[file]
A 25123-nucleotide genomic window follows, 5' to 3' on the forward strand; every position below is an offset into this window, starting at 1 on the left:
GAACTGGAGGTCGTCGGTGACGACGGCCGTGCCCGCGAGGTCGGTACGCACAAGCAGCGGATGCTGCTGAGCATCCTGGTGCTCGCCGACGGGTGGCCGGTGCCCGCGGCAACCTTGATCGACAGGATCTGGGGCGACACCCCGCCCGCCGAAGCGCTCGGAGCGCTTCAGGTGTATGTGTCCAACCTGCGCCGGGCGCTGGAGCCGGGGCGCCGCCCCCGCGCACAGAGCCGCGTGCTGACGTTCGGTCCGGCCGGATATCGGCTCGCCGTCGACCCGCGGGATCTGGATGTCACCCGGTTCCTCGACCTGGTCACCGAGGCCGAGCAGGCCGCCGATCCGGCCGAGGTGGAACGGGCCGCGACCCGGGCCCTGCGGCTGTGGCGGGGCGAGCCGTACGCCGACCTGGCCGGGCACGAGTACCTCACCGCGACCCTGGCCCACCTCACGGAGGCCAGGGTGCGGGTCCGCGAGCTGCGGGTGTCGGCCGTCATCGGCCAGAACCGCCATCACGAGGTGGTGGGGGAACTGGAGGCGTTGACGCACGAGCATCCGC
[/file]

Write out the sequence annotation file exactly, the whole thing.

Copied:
A 25123-nucleotide genomic window follows, 5' to 3' on the forward strand; every position below is an offset into this window, starting at 1 on the left:
GAACTGGAGGTCGTCGGTGACGACGGCCGTGCCCGCGAGGTCGGTACGCACAAGCAGCGGATGCTGCTGAGCATCCTGGTGCTCGCCGACGGGTGGCCGGTGCCCGCGGCAACCTTGATCGACAGGATCTGGGGCGACACCCCGCCCGCCGAAGCGCTCGGAGCGCTTCAGGTGTATGTGTCCAACCTGCGCCGGGCGCTGGAGCCGGGGCGCCGCCCCCGCGCACAGAGCCGCGTGCTGACGTTCGGTCCGGCCGGATATCGGCTCGCCGTCGACCCGCGGGATCTGGATGTCACCCGGTTCCTCGACCTGGTCACCGAGGCCGAGCAGGCCGCCGATCCGGCCGAGGTGGAACGGGCCGCGACCCGGGCCCTGCGGCTGTGGCGGGGCGAGCCGTACGCCGACCTGGCCGGGCACGAGTACCTCACCGCGACCCTGGCCCACCTCACGGAGGCCAGGGTGCGGGTCCGCGAGCTGCGGGTGTCGGCCGTCATCGGCCAGAACCGCCATCACGAGGTGGTGGGGGAACTGGAGGCGTTGACGCACGAGCATCCGC